Dynamic memory with strcmp/strcpy

Hi, I'm having some problems managing the dynamic memory in my code. Assume that I'm already allocating 22% of dynamic memory (according to the IDE).

So I'm using an array of char arrays, and I want to use strcmp or strcpy, for example:

const char names[25][24]
if (strcmp(strtocompare, names[0]) == 0){
    Serial.println(F("hehe"));
}

My dynamic memory allocation jumps up to 52%, and I have no idea why. The severity of the allocation seem to depend on the array size, but how can I avoid this? Also the same happens with strcpy.

In essence I have two arrays of char arrays (fairly big: 49 and 25 elements), and I need to loop them and compare them to an input, however I can't seem to fix this problem.

Any help is appreciated, thanks.

Well, you're allocating 24*25 or 600 bytes. The AVR only has 2k. What do you expect? ...and why is 52% memory usage a problem?

Well obviously it makes sense.. My confusion stems from the fact that if I don't use any of those functions (i.e. just initializing them), it stays at 22%. My guess is that if I don't use it, it doesn't account them?

EDIT: 52% is just a number, taking to account that I need the other array (49x22), it's basically just impossible to store it.

dpswt:
Well obviously it makes sense.. My confusion stems from the fact that if I don't use any of those functions (i.e. just initializing them), it stays at 22%. My guess is that if I don't use it, it doesn't account them?

If you don't use a variable or array, then the optimizer will delete it from your code and it won't be part of what gets compiled. As soon as you use it for something, then that can't happen and it starts counting.

Delta_G:
If you don't use a variable or array, then the optimizer will delete it from your code and it won't be part of what gets compiled. As soon as you use it for something, then that can't happen and it starts counting.

Makes sense.. In that case would it be viable to store each array in PROGMEM and only convert the one needed? I'm assuming you can't just convert back to SRAM an element, and need to convert the whole array.

No, you can pull it out one element at a time if you want. But it definitely makes sense that anything that doesn't change at runtime be stored in PROGMEM.

dpswt:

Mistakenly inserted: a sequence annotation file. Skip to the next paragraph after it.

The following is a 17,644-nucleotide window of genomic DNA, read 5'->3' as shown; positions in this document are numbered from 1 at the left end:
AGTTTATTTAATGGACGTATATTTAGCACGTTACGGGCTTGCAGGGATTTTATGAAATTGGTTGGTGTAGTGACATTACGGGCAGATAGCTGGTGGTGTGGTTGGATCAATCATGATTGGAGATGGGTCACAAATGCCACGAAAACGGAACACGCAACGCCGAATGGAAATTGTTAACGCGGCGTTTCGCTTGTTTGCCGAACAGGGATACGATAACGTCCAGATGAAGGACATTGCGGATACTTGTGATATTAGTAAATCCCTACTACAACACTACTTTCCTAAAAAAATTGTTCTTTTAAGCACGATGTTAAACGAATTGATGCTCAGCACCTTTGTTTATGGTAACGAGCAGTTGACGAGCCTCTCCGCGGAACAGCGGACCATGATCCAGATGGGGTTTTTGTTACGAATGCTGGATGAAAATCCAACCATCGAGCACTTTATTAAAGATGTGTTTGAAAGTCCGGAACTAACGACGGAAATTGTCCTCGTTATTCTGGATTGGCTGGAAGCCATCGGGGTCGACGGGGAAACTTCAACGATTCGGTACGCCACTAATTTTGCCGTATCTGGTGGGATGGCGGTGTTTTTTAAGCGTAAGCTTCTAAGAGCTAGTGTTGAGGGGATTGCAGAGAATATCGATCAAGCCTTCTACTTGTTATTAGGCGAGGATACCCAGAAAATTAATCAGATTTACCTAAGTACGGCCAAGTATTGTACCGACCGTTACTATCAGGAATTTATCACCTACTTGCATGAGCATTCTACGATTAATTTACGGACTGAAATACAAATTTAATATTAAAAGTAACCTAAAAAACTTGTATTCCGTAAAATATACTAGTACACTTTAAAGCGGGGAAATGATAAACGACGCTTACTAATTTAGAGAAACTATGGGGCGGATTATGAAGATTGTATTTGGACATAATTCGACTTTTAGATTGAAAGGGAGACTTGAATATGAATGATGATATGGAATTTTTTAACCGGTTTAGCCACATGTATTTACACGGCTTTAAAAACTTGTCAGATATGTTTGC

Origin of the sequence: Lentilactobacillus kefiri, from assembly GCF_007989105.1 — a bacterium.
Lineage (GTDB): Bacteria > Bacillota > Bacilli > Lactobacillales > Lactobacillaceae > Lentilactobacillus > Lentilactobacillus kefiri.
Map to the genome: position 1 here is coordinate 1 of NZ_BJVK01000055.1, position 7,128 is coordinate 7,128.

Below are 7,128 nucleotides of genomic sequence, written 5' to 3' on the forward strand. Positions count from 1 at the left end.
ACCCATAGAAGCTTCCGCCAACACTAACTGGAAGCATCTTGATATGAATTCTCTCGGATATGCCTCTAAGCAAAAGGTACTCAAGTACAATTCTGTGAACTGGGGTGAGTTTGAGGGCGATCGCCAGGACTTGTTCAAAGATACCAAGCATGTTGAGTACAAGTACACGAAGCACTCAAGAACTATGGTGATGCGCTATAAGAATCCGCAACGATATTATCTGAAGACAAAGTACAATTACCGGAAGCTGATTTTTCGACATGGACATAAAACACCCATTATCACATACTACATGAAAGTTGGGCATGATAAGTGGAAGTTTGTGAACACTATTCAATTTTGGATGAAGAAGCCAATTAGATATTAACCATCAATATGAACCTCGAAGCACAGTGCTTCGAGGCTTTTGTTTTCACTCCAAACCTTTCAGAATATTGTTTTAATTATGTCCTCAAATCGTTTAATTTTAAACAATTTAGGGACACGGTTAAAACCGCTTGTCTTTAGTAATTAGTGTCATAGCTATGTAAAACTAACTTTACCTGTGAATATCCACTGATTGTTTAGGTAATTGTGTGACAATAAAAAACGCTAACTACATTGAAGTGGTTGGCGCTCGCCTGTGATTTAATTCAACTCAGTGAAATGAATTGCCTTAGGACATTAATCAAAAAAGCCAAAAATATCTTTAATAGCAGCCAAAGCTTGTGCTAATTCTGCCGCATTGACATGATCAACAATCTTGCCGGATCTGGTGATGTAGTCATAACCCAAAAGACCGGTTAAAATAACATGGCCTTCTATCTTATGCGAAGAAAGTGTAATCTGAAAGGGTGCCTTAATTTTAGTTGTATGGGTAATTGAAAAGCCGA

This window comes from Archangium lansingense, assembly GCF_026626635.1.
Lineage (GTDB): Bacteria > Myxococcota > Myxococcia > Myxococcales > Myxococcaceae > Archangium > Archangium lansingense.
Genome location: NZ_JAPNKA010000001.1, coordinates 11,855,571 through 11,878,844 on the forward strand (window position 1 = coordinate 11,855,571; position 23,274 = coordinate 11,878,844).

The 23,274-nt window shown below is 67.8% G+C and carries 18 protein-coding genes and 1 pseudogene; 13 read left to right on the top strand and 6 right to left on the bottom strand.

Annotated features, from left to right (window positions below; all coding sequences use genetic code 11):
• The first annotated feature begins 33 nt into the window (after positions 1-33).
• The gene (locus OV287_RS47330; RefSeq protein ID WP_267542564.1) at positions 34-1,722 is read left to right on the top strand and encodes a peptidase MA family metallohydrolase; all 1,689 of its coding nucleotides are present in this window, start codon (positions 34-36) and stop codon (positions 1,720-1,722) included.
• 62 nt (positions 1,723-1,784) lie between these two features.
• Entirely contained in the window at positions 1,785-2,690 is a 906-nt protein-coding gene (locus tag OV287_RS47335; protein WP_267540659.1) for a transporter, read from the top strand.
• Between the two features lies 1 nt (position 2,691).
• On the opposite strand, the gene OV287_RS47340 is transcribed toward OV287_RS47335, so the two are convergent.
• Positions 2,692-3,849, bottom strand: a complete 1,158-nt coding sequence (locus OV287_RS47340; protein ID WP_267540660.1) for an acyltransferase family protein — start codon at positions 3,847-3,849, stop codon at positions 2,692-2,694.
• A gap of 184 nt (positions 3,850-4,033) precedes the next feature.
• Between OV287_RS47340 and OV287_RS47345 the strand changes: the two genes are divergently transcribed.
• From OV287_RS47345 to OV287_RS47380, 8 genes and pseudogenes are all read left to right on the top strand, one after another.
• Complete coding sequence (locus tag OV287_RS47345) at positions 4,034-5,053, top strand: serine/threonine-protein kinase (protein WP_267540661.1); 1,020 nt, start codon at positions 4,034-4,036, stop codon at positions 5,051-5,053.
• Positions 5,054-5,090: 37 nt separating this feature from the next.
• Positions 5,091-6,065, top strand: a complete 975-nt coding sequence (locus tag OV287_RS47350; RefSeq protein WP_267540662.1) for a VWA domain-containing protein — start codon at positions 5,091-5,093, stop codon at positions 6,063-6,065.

Makes sense.. In that case would it be viable to store each array in PROGMEM and only convert the one needed? I'm assuming you can't just convert back to SRAM an element, and need to convert the whole array.

Tell us what you're trying to do
Post code, not snippets

AWOL:
Tell us what you're trying to do
Post code, not snippets

I already told everything that I'm doing that IS relevant.

dpswt:
In essence I have two arrays of char arrays (fairly big: 49 and 25 elements), and I need to loop them and compare them to an input (...)

That's all it is really... it's a simple lookup: if the input matches a certain string on one of the arrays, do something with it (which is irrelevant to the question).
The reason there is 2 different arrays is essentially because every string in it has a common keyword (e.g. one array has "cheese", other has "milk" in every string), hence the possibility to rule out one of the arrays before I loop it (strstr function).

Eitherway I admit my original question was a bit weird and dumb retrospectively, so I apologize and thank for all the help given here.

That's all it is really... it's a simple lookup: if the input matches a certain string on one of the arrays, do something with it (which is irrelevant to the question).

No, it isn't irrelevant. If the data in the 2D array is the name of files on an SD card, then it is NOT necessary to save them in an array to determine is a particular file exists, or not. The SD class has a method to tell you that.

dpswt:
it’s a simple lookup: if the input matches a certain string on one of the arrays, do something with it